The Ashman Phenomenon refers to the behavior of driving observed in roundabouts where drivers tend to slow down, or stop at the entrance instead of going at their planned speed.
The term Ashman Phenomenon was created by an British traffic engineer Mr. Howard Ashman, who first noticed this phenomenon in the 1970s.
The root of the Ashman Phenomenon's cause is not yet known, but there are several theories that suggest that the behavior is caused by drivers' confusion over their primary concern or obligation to surrender to other road users.
The Ashman Phenomenon could create significant delays and interruptions to traffic flow, as well as increased fuel consumption and emissions due to drivers slowing down and accelerating.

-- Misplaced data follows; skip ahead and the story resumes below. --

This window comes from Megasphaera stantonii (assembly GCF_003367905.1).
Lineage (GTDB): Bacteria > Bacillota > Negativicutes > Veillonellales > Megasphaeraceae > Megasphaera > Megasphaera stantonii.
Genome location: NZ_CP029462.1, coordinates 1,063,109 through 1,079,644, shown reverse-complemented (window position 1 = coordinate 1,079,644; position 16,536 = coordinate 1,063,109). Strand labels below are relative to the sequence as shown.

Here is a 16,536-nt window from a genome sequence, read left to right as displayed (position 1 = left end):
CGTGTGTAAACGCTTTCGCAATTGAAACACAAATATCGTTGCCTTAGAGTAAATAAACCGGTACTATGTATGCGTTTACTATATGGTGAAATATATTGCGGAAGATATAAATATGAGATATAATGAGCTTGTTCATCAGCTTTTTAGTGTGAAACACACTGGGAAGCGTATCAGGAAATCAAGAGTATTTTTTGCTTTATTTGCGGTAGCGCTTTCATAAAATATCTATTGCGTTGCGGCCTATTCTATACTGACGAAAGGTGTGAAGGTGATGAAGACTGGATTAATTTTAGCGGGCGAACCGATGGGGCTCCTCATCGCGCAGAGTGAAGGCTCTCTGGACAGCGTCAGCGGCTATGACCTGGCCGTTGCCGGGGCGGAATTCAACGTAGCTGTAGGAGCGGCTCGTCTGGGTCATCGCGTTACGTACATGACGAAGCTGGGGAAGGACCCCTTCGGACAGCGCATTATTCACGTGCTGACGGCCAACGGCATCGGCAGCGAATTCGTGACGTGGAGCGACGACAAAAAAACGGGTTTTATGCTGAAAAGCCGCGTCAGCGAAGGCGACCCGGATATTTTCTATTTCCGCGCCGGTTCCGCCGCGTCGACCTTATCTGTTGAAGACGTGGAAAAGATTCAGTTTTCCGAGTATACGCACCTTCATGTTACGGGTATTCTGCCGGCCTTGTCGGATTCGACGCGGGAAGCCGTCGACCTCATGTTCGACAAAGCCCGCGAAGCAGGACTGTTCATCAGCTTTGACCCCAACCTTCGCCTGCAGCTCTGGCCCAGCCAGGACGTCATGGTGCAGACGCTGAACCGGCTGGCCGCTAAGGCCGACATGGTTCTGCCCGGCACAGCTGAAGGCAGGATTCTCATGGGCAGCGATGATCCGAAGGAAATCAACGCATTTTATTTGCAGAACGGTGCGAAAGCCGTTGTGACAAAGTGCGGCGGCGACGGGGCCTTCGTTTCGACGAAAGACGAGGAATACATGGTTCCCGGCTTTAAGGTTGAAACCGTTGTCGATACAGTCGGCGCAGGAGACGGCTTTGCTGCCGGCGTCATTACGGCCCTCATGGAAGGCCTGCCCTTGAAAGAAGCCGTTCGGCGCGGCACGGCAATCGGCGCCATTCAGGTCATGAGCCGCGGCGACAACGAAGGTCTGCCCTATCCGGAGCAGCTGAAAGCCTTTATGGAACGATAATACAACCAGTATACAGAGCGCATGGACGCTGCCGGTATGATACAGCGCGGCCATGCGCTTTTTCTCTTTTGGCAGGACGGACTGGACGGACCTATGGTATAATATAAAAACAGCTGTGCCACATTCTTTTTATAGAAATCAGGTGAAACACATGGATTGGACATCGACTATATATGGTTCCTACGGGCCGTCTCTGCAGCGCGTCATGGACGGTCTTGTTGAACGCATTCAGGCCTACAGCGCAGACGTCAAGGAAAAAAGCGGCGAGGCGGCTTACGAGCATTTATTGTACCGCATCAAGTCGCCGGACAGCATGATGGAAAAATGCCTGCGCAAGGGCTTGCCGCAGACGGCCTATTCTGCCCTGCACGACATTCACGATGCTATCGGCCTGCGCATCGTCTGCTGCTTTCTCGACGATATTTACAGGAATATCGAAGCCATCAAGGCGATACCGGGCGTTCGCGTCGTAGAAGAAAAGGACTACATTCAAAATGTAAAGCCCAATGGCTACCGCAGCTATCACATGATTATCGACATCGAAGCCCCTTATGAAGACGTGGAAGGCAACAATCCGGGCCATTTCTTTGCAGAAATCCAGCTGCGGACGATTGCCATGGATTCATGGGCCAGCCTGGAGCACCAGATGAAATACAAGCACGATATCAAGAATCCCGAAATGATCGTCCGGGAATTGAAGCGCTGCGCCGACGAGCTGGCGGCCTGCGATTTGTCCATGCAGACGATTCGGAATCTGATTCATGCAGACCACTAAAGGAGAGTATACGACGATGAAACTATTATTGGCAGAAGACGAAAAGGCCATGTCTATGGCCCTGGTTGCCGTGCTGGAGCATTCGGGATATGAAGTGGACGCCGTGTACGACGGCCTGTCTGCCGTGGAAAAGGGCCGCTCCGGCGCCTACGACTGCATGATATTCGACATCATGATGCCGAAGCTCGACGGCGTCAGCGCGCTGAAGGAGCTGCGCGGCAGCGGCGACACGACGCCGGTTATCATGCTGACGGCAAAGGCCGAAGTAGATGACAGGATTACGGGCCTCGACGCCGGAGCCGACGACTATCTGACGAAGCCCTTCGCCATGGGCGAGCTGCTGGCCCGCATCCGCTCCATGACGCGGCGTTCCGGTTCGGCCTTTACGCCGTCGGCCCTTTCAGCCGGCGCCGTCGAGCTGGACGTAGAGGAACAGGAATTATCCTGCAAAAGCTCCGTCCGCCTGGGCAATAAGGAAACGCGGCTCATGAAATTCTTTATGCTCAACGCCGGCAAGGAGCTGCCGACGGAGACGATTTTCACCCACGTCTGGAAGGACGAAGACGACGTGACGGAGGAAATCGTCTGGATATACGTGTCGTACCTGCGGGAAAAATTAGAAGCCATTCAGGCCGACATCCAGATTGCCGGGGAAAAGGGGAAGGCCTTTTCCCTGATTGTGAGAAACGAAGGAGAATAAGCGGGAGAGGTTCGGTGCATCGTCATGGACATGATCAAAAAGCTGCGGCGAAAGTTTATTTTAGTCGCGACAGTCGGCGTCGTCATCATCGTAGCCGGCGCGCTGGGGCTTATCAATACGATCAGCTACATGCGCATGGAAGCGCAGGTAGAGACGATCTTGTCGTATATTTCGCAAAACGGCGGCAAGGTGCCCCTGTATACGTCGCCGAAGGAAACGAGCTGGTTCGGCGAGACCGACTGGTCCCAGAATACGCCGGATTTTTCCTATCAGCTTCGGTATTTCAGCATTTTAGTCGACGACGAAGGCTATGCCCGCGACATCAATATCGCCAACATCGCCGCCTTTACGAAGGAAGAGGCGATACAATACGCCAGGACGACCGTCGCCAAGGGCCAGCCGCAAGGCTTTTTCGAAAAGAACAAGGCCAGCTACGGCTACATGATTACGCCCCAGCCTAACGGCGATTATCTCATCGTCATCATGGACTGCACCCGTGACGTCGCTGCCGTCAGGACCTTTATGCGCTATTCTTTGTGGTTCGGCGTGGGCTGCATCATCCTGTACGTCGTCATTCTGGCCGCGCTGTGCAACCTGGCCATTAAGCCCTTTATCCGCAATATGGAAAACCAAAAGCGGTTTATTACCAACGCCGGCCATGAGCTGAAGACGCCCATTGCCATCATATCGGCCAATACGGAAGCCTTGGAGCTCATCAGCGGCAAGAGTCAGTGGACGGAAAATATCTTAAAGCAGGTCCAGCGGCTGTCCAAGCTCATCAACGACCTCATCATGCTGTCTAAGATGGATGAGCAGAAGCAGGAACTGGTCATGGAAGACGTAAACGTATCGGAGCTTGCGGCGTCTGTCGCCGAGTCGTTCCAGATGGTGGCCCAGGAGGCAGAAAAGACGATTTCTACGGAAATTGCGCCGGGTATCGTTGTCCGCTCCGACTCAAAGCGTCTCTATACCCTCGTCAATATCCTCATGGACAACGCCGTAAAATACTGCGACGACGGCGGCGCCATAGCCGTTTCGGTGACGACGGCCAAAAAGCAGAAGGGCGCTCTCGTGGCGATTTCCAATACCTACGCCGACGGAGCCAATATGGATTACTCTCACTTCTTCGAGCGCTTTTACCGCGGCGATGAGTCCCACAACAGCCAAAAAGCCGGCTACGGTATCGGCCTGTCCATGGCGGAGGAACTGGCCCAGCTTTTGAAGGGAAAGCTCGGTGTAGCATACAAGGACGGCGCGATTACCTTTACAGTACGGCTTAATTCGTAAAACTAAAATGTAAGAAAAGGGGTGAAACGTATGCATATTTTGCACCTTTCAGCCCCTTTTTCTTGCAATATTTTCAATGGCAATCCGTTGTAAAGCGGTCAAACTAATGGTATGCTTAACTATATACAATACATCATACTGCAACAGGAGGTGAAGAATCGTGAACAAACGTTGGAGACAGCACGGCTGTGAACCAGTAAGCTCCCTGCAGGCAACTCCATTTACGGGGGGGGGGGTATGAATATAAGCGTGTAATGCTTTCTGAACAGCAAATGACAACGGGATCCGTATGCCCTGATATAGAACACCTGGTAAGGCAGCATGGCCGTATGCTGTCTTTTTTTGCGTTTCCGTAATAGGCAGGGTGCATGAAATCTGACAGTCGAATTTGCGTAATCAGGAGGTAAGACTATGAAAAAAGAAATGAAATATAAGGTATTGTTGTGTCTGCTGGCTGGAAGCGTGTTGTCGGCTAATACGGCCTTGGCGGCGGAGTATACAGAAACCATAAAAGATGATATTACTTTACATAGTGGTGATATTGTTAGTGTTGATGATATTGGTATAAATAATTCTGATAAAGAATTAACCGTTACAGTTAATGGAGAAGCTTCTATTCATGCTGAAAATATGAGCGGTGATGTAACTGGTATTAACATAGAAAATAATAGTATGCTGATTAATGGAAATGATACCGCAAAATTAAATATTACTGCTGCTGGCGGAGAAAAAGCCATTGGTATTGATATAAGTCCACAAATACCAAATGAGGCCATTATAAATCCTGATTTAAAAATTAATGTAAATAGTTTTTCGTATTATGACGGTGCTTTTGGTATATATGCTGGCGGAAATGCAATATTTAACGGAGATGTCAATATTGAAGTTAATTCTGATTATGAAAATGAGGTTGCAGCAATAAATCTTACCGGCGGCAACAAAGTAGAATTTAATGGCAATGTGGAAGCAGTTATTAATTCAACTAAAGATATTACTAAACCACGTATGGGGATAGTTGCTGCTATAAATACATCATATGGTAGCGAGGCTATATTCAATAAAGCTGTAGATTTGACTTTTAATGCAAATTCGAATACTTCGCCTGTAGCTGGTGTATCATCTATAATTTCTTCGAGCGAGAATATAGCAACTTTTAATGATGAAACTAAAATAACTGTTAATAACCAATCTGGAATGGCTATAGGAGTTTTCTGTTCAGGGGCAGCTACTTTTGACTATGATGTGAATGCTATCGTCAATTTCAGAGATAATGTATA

To minimize the Ashman Phenomenon, it is crucial to educate drivers on the rules and expectations for roundabouts. It is also important create roundabouts that have uniform and clear indications and signs.
The Ashman Phenomenon is an intriguing and complicated driving style that continues to challenge researchers and traffic engineers. While the cause remains unknown but it is obvious that the behavior can have a significant effect on traffic flow and the environment.